Redskins’ pass defense an offseason work in progress

PHOENIX — The enduring images of the Washington Redskins‘ 3-6 start last season involve opposing receivers running long distances for touchdowns.

Pass defense was a problem then, and even after the team’s historic turnaround resulted in the division title, it remains a concern this offseason in light of the club’s lack of salary cap space.

Coach Mike Shanahan, however, is hoping for improvement despite the club’s inability to sign an elite free agent cornerback or draft a safety in the first round. That requires an improved pass rush and some young players to raise their level of play. Not only does he believe that’s possible, the Redskins‘ defense is depending on it.

“Obviously, we don’t have the depth we’d like to right now, but it’s not over yet,” said Shanahan of the Redskins‘ cornerbacks situation while speaking at the NFL owners’ meetings.

“We’ve got a game plan to fill all the different positions,” he continued. “I think the key will be this offseason to see how these guys step up and play. I can’t tell you right now which guy is going to be the guy who steps up, but we do have a few guys that have the ability to be starters. Do they take advantage of it or not? It’s really hard to say.”

Washington tried to fortify the cornerback depth chart Wednesday by signing free agent E.J. Biggers, who started 12 games last season for Tampa Bay. He is the first free agent the Redskins have acquired to help fill their significant needs in the secondary.

Their lack of salary cap space prevented them from seriously contending to sign a top-tier cornerback, such as Aqib Talib, during the first week of free agency, several league sources said. Washington released No. 1 cornerback DeAngelo Hall on March 11 to save $8 million in cap space.

Raheem Morris, Washington’s defensive backs coach, was the Buccaneers’ head coach when they drafted Biggers in the seventh round in 2009. The Redskins know Biggers‘ speed to be one of his greatest assets.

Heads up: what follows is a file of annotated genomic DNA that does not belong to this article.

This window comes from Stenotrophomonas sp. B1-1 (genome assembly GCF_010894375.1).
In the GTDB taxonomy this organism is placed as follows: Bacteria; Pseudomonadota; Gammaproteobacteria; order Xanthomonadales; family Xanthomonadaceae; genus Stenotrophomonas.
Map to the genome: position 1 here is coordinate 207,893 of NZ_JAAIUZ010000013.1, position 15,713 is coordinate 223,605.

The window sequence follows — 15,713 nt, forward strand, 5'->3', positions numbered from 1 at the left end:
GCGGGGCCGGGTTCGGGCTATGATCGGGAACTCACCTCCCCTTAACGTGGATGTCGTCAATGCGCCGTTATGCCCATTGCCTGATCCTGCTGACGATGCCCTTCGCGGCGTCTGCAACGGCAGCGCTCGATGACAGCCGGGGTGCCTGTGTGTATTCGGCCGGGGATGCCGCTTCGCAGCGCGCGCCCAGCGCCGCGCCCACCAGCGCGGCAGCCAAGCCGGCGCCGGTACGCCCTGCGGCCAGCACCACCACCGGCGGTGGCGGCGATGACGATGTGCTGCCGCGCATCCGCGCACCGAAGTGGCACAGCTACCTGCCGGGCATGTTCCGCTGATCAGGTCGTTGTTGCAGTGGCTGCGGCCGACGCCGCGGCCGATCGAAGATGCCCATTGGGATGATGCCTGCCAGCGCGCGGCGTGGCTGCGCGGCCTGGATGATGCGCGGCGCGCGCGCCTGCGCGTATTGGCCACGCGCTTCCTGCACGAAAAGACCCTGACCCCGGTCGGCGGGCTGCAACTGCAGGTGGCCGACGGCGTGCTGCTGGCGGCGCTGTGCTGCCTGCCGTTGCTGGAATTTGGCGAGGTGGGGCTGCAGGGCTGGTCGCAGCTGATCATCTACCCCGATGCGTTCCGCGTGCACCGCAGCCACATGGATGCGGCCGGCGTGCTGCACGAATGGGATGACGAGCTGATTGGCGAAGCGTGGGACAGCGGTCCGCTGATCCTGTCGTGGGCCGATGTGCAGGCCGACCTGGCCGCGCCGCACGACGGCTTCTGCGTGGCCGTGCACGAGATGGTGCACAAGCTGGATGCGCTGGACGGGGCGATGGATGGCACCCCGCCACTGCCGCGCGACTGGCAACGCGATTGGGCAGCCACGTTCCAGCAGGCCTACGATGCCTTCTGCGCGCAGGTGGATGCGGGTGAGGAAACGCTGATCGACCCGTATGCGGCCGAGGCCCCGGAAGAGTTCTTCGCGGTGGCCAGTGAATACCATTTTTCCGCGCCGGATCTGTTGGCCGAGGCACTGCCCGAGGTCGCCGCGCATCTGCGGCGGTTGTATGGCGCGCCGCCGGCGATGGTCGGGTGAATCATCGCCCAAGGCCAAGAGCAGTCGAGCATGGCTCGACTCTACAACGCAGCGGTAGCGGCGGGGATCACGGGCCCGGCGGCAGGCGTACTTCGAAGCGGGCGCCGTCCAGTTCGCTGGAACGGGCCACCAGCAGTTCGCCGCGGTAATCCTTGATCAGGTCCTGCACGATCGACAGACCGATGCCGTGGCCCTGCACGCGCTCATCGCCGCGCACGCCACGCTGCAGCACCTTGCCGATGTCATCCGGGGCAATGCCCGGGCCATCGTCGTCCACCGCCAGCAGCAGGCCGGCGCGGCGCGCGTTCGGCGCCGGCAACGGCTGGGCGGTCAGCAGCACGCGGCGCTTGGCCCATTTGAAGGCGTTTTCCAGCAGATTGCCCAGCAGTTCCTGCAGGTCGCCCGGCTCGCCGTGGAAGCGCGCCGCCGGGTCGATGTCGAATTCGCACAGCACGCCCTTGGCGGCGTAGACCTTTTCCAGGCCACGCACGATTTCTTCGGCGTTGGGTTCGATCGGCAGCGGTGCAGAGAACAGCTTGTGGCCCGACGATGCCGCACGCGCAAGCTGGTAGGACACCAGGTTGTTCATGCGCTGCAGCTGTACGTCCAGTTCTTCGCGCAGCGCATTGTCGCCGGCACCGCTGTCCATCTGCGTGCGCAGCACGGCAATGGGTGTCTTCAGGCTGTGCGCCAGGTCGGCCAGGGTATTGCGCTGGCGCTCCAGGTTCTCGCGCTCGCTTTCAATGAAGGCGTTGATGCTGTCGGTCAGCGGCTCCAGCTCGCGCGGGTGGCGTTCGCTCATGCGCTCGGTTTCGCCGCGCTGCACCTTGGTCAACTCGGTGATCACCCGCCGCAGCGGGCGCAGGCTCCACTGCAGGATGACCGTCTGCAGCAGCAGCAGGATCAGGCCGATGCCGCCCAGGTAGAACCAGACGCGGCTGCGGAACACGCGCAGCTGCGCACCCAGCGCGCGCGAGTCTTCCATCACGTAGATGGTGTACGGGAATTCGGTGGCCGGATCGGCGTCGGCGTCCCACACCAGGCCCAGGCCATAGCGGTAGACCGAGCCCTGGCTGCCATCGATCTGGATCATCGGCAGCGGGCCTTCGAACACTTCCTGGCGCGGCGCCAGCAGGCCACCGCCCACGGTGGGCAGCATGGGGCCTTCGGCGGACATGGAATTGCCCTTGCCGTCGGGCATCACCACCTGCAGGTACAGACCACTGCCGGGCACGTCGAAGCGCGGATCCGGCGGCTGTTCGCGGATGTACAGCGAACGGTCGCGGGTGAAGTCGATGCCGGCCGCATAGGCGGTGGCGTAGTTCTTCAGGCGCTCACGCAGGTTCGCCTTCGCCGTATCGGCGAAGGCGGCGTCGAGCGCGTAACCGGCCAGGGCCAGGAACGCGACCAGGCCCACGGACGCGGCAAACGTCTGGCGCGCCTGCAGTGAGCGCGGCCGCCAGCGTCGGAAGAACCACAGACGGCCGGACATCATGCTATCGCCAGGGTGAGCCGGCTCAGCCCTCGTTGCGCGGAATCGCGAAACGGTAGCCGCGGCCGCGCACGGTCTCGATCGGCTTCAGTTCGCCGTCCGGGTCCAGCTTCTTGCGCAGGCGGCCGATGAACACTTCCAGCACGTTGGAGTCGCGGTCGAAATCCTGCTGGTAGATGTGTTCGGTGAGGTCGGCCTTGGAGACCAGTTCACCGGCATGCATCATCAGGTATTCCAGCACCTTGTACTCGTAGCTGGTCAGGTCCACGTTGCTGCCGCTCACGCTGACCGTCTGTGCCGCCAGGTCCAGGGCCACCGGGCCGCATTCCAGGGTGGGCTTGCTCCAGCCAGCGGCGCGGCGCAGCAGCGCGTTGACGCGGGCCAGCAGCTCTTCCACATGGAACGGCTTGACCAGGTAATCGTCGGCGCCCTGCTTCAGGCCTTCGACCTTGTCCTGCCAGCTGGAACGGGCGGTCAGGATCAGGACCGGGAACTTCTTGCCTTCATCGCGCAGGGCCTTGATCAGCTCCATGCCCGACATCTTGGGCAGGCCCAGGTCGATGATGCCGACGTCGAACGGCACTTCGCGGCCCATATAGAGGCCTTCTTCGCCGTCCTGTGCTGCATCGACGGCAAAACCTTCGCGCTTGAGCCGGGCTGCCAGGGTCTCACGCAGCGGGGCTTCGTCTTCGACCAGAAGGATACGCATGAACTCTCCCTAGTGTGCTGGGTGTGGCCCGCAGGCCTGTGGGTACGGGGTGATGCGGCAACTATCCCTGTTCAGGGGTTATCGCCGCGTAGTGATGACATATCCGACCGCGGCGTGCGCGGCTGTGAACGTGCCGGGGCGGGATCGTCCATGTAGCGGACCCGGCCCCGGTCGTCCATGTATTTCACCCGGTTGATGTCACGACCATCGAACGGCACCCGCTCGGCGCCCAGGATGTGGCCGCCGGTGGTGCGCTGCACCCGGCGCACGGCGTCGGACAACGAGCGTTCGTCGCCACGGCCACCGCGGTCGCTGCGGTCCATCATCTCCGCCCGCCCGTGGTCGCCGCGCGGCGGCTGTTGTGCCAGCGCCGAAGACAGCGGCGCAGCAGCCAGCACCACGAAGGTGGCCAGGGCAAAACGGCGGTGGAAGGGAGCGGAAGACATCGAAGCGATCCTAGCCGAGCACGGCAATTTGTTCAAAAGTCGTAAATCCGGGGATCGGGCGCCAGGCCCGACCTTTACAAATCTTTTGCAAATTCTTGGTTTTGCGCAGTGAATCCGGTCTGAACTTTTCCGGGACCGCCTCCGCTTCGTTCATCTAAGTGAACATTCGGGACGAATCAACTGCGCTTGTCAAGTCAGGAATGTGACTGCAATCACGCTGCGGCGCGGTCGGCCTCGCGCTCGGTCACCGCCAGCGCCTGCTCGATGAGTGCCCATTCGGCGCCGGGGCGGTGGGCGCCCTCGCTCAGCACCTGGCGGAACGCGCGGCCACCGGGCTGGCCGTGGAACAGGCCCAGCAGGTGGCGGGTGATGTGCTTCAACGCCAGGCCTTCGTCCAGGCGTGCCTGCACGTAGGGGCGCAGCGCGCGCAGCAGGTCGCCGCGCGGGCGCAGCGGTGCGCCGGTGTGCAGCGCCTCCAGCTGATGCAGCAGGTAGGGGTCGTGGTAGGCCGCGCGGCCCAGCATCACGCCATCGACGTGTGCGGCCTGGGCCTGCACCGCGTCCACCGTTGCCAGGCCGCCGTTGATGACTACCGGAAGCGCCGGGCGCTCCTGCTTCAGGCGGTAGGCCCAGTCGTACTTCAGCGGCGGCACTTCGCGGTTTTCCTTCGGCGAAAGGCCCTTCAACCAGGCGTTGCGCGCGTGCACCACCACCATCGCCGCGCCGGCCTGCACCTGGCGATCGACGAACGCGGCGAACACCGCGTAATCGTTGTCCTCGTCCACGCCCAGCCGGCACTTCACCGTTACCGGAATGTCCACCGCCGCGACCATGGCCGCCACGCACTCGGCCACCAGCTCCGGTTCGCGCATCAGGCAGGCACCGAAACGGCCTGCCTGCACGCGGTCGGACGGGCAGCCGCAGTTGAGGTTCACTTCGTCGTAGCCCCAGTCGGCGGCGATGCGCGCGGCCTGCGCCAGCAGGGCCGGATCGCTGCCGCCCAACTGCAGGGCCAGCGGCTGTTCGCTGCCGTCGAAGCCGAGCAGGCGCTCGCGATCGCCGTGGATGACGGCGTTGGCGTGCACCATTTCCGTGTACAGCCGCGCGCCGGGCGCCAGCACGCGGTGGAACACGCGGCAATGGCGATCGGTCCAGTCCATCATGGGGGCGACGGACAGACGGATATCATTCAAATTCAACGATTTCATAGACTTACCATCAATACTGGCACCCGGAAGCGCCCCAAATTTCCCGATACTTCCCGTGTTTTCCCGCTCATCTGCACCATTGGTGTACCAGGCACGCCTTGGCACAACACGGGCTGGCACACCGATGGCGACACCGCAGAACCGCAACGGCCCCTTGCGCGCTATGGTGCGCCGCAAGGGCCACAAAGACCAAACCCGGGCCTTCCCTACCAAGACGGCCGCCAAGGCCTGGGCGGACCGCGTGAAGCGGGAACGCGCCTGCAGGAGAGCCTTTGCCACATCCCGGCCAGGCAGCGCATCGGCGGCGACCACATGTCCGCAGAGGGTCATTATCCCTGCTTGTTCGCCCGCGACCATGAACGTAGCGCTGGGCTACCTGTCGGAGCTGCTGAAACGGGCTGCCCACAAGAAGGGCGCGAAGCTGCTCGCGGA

Biggers, who turns 26 in June, had an interception, two forced fumbles and 41 solo tackles last season. He started 12 of the 13 games in which he played. A foot injury sidelined him for the first three games.

At this point, Biggers and veteran Josh Wilson probably are the top two cornerbacks on the roster. The Redskins also are optimistic about what second-year player Richard Crawford and cornerback Chase Minnifield, undrafted a year ago, might provide.

Crawford had an interception, a fumble recovery and four passes defended in 10 games. He flashed athleticism and ball skills, but he experienced typical rookie struggles involving identifying and executing assignments.

Minnifield, a University of Virginia product, was a strong cover cornerback during the offseason program last spring but tore the ACL in his right knee on the final day. His durability is a major question.

“You have to have a number of corners,” Shanahan said. “The offense dictates what type of personnel the defense uses. If you’re going against a team that’s three, four, five wide receivers, that dictates what you do defensively. So what we try to do is just improve our personnel in every area and have guys compete. If we can have guys compete for legitimate chances to make our football team, then we think we get better.”

There’s similar uncertainty at free safety, where last year’s starter, Madieu Williams, remains a free agent. Washington might be best served using its second-round draft pick to fill that need.

Shanahan hopes strong safety Brandon Meriweather will return from left knee ACL surgery.

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